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Panasonic Lumix DMC-FZ1000 vs Sony Cyber-shot DSC-RX10 Comparison

Storage & Battery

Panasonic Lumix DMC-FZ1000

Panasonic Lumix DMC-FZ1000 camera image

Sony Cyber-shot DSC-RX10

Sony Cyber-shot DSC-RX10 image
Panasonic Lumix DMC-FZ1000
Sony Cyber-shot DSC-RX10
Lumix DMC-FZ1000
Cyber-shot DSC-RX10
Refers to the year this camera was officially made available for sale.
Announcement Date
Refers to the date the manufacturer publicly announced the upcoming release and general specs of this camera.
June 21, 2014
October 16, 2013
Camera Type
Camera Size
Camera Weight

The Panasonic Lumix DMC-FZ1000 outperforms the Sony Cyber-shot DSC-RX10 by a small margin, with scores of 57/100 and 55/100, respectively. Both cameras are bridge-type cameras, sharing common specifications such as release years (2014 and 2013), and similar camera sizes and weights.

The Lumix DMC-FZ1000 has an advantage in its more affordable launch price of $899 compared to the RX10’s $1299.99. On the other hand, the Cyber-shot DSC-RX10 is slightly lighter at 813g (1.79lbs) than the Lumix DMC-FZ1000 at 831g (1.83lbs).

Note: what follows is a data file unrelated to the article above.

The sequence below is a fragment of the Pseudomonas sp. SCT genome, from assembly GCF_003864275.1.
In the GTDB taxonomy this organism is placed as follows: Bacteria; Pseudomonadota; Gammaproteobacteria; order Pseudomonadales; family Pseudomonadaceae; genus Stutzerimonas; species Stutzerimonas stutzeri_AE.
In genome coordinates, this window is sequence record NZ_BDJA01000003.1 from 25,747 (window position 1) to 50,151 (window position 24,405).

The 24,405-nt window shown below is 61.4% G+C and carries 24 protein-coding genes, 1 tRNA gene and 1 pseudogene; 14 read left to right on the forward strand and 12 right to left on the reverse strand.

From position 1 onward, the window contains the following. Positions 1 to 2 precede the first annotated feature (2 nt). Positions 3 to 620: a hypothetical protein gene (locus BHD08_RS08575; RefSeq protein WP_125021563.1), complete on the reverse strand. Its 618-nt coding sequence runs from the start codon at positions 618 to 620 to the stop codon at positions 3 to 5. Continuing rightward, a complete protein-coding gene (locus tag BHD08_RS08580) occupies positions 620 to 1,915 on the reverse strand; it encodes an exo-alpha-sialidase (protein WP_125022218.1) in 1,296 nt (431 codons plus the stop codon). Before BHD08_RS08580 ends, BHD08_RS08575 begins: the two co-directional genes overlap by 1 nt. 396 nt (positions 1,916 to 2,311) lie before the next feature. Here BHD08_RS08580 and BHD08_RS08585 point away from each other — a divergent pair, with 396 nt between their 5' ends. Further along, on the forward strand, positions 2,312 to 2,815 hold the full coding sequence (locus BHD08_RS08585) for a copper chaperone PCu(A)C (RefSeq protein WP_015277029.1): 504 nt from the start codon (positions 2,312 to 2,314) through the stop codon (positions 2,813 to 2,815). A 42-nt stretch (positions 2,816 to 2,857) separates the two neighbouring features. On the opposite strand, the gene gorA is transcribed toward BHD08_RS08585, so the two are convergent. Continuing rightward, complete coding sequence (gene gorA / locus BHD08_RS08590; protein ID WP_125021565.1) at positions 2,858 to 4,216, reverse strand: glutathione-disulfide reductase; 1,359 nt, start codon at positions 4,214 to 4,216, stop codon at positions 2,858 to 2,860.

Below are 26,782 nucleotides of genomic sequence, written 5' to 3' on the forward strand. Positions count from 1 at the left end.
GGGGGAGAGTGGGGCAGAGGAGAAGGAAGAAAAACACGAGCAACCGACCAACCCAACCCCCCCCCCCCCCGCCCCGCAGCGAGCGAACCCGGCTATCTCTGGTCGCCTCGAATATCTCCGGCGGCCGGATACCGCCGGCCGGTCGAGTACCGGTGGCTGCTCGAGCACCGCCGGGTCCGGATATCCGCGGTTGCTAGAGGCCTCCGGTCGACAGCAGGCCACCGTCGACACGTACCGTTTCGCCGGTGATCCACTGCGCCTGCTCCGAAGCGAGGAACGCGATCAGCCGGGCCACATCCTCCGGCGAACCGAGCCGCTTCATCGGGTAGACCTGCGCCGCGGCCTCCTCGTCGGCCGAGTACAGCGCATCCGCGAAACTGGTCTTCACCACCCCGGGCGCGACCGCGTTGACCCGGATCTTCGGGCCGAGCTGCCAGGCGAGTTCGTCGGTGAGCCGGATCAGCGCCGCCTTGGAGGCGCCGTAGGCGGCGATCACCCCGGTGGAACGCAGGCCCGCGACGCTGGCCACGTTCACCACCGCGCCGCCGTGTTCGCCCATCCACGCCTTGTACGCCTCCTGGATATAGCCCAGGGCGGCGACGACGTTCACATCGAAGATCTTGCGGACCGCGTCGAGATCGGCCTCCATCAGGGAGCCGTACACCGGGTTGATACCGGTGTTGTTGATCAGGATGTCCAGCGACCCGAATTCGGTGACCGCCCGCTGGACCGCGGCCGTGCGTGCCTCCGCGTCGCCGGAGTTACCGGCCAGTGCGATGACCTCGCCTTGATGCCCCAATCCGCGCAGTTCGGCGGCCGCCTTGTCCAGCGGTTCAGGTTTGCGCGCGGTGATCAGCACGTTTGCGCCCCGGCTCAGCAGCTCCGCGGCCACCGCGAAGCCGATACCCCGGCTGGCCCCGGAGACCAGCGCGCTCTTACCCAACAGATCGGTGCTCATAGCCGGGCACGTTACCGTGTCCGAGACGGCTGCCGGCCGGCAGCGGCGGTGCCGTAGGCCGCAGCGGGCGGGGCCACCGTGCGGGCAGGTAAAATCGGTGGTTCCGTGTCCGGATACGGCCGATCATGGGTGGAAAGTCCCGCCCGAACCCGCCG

Taking into account the score difference, affordability, and specifications, the Panasonic Lumix DMC-FZ1000 is the preferable choice for most users, while the Sony Cyber-shot DSC-RX10 may be more suitable for those seeking a slightly lighter camera.

Panasonic Lumix DMC-FZ1000 vs Sony Cyber-shot DSC-RX10 Overview and Optics

The Sony Cyber-shot DSC-RX10 surpasses the Panasonic Lumix DMC-FZ1000 in optics with a score of 63/100 compared to 61/100. Both cameras share several specifications, including 20 megapixels, CMOS sensor type, 1″ sensor size, fixed lens mount, and image stabilization. Despite these similarities, each camera has its own advantages.

The Sony DSC-RX10 excels with its Bionz X processor and a DXOMARK sensor score of 69, compared to the Panasonic FZ1000’s Venus Engine processor and DXOMARK sensor score of 64. This higher sensor score contributes to better image quality in the Sony camera. Additionally, the Sony DSC-RX10 has a slightly slower shooting speed of 10 compared to the Panasonic FZ1000’s 12, which may be beneficial for photographers who prioritize image quality over speed.